Commercial premises they are allowed to force entry or enter.

    They can clamp your car, if its free of finance, or take assets from outside your home, a caravan, boat motorcycle etc.

    Best advice is not to let them in, so they can`t take your goods, that`s not what they want to do anyway, they want payment in full, and will try every available method in order to get you to do that, once you let them in, they can return at will, without your permission, so never let them inside your home.

    You can try speaking to the creditor, or see if the bailiffs office will accept a payment plan, but best not to deal direct with the bailiff themselves.

    You will be responsible for the fee`s they can charge, which are similar across the board.

    Check what fees bailiffs can charge - Citizens Advice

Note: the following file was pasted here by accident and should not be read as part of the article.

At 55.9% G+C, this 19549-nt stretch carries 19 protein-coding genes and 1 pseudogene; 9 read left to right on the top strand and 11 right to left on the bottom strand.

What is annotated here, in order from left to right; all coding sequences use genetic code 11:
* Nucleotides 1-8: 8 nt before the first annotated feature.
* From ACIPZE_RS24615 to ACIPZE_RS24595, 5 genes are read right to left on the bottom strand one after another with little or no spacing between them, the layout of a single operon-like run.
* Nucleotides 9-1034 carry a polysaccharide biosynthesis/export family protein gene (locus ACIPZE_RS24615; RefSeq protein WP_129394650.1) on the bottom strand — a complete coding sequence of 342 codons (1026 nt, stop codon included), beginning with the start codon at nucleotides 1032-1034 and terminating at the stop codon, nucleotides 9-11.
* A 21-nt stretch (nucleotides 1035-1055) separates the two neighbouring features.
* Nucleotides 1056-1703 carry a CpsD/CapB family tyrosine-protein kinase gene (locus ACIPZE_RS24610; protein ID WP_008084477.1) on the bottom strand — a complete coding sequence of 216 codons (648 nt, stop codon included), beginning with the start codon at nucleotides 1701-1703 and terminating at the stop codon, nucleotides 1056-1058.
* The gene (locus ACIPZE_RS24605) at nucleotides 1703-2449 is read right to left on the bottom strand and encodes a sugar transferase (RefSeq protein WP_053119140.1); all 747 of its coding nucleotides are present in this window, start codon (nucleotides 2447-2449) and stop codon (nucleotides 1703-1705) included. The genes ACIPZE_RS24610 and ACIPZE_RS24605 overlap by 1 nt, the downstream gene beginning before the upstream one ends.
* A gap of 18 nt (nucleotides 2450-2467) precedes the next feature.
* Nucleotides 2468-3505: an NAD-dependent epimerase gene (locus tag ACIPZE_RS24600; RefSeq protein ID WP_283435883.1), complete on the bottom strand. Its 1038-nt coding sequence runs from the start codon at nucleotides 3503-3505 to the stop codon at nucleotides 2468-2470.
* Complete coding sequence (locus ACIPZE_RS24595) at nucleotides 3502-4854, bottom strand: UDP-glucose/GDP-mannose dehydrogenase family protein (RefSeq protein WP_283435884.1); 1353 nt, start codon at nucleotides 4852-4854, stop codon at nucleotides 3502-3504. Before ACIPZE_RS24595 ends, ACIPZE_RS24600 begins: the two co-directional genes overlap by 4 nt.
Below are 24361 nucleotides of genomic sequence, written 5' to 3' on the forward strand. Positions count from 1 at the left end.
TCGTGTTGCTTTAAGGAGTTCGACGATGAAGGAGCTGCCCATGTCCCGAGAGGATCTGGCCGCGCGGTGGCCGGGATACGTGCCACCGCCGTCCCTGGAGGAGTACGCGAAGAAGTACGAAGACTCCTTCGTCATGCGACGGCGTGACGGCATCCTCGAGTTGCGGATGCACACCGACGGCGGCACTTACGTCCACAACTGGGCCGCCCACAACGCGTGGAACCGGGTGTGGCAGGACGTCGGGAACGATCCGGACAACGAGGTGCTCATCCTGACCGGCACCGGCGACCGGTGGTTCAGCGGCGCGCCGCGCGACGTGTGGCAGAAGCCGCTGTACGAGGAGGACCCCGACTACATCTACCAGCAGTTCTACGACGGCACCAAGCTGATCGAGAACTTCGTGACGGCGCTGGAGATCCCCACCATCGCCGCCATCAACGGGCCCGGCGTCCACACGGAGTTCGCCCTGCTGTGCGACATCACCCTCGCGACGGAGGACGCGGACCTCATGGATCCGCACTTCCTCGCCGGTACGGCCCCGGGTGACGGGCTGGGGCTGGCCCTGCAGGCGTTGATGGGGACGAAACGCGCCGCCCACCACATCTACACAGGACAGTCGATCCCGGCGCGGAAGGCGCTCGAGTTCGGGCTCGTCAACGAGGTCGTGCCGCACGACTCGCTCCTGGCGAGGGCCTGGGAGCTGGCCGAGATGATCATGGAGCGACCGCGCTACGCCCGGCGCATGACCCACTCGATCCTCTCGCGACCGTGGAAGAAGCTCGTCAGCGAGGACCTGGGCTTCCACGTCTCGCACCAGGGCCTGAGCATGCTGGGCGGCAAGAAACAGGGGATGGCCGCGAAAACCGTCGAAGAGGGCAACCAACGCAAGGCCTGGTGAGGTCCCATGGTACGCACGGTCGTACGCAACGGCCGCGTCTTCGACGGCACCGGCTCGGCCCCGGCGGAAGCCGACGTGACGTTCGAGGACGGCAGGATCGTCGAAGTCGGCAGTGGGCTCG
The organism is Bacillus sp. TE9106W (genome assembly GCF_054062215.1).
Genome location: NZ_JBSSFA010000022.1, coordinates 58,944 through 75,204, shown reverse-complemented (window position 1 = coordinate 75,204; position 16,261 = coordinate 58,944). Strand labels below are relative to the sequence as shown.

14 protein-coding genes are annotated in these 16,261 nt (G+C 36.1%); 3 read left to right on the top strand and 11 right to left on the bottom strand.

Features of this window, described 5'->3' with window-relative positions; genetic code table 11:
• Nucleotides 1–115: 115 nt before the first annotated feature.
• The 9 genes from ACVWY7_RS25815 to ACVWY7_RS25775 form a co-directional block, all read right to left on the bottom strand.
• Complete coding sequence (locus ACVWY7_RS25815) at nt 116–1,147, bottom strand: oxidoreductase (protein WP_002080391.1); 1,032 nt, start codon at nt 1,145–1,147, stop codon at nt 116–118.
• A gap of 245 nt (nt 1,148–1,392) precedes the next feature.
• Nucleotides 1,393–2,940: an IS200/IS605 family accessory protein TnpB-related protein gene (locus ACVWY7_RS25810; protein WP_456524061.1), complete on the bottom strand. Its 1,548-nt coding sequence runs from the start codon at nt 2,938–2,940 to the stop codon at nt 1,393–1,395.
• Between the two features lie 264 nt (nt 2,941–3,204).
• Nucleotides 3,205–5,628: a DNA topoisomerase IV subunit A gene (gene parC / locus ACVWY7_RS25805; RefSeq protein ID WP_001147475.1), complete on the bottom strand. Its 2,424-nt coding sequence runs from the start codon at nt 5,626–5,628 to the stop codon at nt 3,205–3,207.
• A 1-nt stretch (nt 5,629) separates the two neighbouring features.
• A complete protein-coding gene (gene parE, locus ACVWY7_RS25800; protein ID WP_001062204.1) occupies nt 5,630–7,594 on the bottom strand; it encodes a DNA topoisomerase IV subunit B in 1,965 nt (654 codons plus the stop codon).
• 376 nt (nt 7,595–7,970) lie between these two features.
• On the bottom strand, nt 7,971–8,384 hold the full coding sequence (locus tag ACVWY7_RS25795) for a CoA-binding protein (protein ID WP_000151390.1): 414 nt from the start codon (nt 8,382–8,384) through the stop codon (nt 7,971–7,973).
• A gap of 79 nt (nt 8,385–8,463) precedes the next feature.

its about a grand and its to a law firm acting on behalf of a company credit card which it turns out i had given a personal guarantee for..
  • london1973
    london1973 Posts: 441
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    fatbelly said:
    HCEOs are just bailiffs with a fancy title. They have no greater rights and as I presume this isn't a criminal matter they have no right to force entry.

    What debt is it btw? They have no right to act on a consumer credit debt. Credit card for example

    The fees may be slightly higher but the principle is the same. One fee when they write, another when they attend. They will be looking for payment. If you can't pay it is best not to engage. The account goes back to the creditor.

    Bailiffs are a lot less effective than they claim, and than the tv series portray
    Thanks alot-see response to Sourcrates
  • london1973
    london1973 Posts: 441
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    How much is a "relatively small amount"?

    Who is it owed to?

    Bailiffs can have various different titles,  but they all must follow the same rules, one has no more power than another, none of them can forcibly enter your home, unless they are chasing certain court fines, and only then as a last resort.